An abundance of springs first attracted travelers to rest in the Sulphur Springs area. Today, Interstate 30 passes through the southern portion of this East Texas community and sports the usual national restaurants and hotels for the weary. But if visitors branched out, they would discover a surprisingly varied restaurant scene, some nice outdoor settings and unusual museums.
Main Street Eateries– Whether you’re hungry for an old fashioned hamburger or AHI tuna, just seared enough, the newly renovated Main Street area in downtown Sulphur Springs has you covered. (By the way, it’s also the setting for fun events through the year such as a farmers market every Saturday morning from March to October and a night time Christmas parade.)
1. Lou Viney Winery began with the owners making their own wine from locally grown grapes. Then owner/chef, Susann Briggs, discovered she enjoyed cooking for her clientele. Lunch and dinner are now available with daily specials and a nice wine list. The blackened talapia is the most popular dish with sweet brandy flat iron steak a close second. If you’re lucky enough to be there on a Friday night, enjoy the live music.
206 Main Street 903.438.8320
2. Muddy Jake’s is a sports grille and pub named after the owner’s two dogs. Burgers and sandwiches are even served in dog bowls. With all sports channels available as well as 32 screens, including one in the bathrooms, sports aficionados are in heaven. The owner keeps the crowd happy with basketball shots and American Idol shows.
Find Muddy Jakes on facebook
229 Main Street 903.885.6833
3. Pioneer Café is the dream of Barbara Palmer, who retired after 38 years with the government to open her own restaurant in 2009. Whether it’s an omelette for breakfast or her famous Hopkins County Stew for lunch, patrons are guaranteed good home cooking. Authentic Texas memorabilia decorate the comfortable setting.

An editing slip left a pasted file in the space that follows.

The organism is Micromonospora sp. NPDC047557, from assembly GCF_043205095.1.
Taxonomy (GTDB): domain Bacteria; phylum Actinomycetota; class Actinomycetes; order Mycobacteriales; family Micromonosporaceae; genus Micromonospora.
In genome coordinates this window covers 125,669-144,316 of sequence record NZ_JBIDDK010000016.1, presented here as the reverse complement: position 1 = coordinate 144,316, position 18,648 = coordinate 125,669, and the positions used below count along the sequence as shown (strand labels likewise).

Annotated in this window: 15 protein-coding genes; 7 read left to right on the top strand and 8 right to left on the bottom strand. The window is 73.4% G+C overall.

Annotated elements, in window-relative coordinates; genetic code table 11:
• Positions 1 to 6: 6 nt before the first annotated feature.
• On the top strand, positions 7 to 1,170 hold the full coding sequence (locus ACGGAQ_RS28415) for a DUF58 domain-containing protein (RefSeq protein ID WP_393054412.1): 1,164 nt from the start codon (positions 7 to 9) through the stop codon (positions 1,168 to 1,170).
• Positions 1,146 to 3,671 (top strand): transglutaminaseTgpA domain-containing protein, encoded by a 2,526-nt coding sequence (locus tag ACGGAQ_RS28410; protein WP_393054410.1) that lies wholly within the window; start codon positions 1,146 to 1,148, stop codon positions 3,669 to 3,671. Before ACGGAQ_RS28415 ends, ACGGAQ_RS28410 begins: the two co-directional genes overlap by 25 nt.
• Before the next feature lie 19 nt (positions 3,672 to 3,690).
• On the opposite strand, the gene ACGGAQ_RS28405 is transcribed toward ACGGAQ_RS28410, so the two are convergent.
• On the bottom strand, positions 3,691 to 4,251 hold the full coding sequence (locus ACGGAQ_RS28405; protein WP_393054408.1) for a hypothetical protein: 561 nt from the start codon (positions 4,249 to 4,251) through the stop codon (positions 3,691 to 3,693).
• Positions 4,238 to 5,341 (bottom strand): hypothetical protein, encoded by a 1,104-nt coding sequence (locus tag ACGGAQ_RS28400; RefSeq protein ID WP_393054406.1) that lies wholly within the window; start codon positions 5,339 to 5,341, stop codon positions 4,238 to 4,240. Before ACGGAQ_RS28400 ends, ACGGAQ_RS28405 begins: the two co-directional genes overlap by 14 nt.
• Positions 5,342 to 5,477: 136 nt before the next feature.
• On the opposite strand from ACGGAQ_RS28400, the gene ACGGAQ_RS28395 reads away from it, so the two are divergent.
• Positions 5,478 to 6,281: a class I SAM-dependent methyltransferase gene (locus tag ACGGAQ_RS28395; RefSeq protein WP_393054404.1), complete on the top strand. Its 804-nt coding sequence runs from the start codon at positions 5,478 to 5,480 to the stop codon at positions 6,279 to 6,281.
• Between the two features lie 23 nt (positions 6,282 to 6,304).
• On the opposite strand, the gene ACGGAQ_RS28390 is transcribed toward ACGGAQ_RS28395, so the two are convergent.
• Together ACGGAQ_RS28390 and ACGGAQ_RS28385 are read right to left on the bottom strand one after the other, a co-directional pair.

307 Main Street 903.885.7773
Eateries outside of downtown.
4. Ray’s Barbecue is a walk-up, no-frills BBQ joint which offers chopped beef sandwiches for just $2.60. The only question is whether you want it with or without onion. “Gravy Sop Juice” is extra. At noon, the diverse crowd circles the order window, awaiting their names to be called. “If you don’t want greasy, go elsewhere,” advised a fan who has been coming here for years. It’s a great stop for local color.
158 Putnam St. 903.885.8506
5. Locals claim that Burgers & Fries on College Street has the best burgers within 100 miles. The french fries are “real” and fresh, as are the burgers. Chili can be added to anything. At noon, the courthouse crowd mixes easily with those in boots and tennis shoes. Gimmie hats dominate. They do a brisk drive-through business also.
208 College St. 903.885.9496
6. The San Remos Italian Restaurant comes with a New Jersey- Italian owner (the Mala family) and opera singers on CD. It’s no surprise then to find an ambitious, authentic Italian menu that includes Polenta Gorgonzola and veal at market price. While open for lunch, the dark walls and dim lighting are more inviting in the evening.
1201 South Broadway 903.438.1243
Other Hidden Gems
7. Southwest Dairy Museum. In a county that once had over 500 dairies, the milk cow is a sacred creature with the Holstein being the reigning queen. It is no surprise then to find a dairy museum here dedicated to this important local industry. Filled with great information and trivia for the family, all ages will find something of interest. Children will be particularly happy to learn that there is no nutritional difference between white and chocolate milk.
1210 Houston St. 903.439.MILK
8. Coleman Park. What is an urban park doing in a small town setting? Well, thanks to the donation of 21.44 acres of land by Robert Lanier, coupled with 166 city-owned acres, Sulphur Springs can rightly boast of its own Central Park. Soccer fields nestle among groves of trees, the walking track borders a fishing lake, and picnic tables are available for eating and viewing baseball games. It’s well worth a leisurely stop.
The Hopkins County Heritage Park began with the donation of the George H. Wilson home built in 1920 which houses historical collection and memorabilia from Caddo Indians to the Civil War. Over the years, historical buildings have been moved to the park, including an old general store with a Texaco pump, a mill, the 1894 St. Phillip’s Episcopal Church, and a Monument store. Special events, such as the folk art festival, are scheduled during the year but a drive-through visit is available anytime during its open hours.
416 North Jackson 903.885.2387
And if you have more time… Enjoy the Hopkins County Stew Cook-off in the fall or a performance at the local Community Players Theater (mainsttheater.com). A surprising world class collection of music boxes can be found at the public library.